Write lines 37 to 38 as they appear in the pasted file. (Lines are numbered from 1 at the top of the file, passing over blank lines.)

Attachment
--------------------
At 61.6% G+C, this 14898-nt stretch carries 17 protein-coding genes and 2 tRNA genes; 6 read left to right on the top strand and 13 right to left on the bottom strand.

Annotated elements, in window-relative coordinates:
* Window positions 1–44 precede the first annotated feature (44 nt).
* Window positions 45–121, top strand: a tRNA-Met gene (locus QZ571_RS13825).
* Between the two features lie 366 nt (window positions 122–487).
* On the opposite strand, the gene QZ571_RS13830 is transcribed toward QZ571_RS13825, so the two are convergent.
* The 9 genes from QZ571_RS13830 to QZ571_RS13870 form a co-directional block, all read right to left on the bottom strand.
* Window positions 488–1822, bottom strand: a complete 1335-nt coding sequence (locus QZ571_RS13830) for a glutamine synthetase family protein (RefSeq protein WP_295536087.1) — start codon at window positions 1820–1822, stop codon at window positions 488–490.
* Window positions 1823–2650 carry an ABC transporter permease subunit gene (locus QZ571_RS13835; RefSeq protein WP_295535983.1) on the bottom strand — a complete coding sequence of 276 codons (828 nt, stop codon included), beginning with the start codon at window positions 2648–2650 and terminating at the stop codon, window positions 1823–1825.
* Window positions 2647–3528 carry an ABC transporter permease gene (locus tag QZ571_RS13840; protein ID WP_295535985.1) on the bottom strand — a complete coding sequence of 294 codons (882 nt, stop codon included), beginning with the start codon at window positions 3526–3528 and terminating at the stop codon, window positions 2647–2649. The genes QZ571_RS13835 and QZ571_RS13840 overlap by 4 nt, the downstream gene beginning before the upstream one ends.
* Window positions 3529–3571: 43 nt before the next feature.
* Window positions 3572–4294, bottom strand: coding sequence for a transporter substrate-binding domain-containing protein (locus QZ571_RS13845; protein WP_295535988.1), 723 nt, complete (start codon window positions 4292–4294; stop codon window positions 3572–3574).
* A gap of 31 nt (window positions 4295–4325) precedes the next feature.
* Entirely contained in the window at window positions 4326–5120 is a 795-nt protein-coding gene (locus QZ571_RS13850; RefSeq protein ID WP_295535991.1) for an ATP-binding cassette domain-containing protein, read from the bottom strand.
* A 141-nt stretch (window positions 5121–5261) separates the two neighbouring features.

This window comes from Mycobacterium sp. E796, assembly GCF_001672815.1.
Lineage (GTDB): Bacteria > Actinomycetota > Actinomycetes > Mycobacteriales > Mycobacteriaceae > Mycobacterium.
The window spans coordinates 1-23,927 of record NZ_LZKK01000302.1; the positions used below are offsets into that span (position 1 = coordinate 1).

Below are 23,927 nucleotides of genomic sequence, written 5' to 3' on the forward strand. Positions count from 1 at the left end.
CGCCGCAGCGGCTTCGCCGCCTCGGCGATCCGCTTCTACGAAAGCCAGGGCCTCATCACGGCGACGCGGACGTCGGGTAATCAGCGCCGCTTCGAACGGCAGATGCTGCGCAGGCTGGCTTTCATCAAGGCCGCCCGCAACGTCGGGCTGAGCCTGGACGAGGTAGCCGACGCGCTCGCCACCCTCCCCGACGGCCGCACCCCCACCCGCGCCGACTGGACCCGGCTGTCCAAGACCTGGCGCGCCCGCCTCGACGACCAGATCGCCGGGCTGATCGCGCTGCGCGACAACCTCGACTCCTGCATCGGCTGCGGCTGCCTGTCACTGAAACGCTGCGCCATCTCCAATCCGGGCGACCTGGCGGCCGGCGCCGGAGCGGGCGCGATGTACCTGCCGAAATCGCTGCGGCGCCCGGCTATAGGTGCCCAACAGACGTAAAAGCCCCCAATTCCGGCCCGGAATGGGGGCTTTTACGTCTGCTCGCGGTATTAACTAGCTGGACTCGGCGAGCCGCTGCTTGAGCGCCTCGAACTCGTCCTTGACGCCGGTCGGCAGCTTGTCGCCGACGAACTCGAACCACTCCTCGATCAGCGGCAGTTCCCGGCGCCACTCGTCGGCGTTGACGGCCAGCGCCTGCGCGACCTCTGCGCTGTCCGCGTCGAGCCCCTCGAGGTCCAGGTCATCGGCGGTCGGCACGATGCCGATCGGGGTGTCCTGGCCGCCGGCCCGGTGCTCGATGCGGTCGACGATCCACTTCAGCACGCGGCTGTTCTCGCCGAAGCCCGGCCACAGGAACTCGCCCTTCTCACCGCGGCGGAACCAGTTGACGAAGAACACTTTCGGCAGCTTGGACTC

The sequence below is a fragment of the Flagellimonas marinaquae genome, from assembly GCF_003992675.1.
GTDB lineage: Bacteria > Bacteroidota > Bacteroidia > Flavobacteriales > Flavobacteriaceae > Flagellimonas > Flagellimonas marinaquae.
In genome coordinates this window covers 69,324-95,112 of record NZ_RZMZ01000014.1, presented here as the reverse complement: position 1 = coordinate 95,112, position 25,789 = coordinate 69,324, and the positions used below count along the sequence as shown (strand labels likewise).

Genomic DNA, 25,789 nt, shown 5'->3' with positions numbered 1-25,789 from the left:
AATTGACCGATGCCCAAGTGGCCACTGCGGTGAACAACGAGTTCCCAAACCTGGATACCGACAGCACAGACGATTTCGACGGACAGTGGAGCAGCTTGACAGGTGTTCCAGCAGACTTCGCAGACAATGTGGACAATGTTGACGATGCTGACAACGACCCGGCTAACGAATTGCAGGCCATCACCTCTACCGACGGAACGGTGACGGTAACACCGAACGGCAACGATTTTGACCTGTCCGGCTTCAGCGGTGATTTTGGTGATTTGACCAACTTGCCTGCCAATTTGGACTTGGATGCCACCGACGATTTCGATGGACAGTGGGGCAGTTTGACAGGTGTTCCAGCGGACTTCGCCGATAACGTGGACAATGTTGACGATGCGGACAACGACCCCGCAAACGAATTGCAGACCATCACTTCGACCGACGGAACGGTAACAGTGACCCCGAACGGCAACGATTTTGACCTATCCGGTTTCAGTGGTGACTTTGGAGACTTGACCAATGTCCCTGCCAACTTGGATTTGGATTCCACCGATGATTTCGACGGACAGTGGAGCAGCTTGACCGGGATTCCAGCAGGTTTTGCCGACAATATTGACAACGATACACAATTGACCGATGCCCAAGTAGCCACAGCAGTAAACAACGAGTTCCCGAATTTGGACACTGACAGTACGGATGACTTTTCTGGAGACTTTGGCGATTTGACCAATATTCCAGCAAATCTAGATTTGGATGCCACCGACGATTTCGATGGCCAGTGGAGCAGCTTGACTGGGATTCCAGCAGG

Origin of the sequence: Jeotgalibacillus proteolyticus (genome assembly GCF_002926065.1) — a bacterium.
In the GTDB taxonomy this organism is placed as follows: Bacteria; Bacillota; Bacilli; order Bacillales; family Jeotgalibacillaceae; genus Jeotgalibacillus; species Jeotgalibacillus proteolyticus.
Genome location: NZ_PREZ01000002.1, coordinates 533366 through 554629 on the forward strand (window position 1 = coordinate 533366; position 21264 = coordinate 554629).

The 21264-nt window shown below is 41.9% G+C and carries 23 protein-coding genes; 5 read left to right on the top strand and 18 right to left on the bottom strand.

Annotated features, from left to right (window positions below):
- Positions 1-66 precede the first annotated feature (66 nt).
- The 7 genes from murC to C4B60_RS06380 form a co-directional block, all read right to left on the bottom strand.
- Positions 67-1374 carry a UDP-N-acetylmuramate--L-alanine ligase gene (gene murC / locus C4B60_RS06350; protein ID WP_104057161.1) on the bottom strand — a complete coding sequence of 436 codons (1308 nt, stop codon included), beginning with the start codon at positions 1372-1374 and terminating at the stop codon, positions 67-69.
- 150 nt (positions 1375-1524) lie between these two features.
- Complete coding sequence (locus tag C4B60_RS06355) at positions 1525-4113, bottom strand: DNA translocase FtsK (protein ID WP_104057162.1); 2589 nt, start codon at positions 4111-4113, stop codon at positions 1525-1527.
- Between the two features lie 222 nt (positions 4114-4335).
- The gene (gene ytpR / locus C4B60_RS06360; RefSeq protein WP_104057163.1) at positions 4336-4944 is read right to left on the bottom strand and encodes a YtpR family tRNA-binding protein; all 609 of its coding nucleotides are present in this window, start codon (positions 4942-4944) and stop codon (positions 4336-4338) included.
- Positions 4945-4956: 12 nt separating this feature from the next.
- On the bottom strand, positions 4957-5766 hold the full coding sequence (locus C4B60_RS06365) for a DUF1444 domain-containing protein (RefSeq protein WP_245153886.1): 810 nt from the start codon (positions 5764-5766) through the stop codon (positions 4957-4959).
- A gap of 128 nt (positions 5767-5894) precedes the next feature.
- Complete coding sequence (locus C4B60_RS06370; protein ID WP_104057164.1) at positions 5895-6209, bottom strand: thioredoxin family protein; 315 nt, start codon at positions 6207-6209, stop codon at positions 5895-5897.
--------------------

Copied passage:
- The gene (gene ytpR / locus C4B60_RS06360; RefSeq protein WP_104057163.1) at positions 4336-4944 is read right to left on the bottom strand and encodes a YtpR family tRNA-binding protein; all 609 of its coding nucleotides are present in this window, start codon (positions 4942-4944) and stop codon (positions 4336-4338) included.
- Positions 4945-4956: 12 nt separating this feature from the next.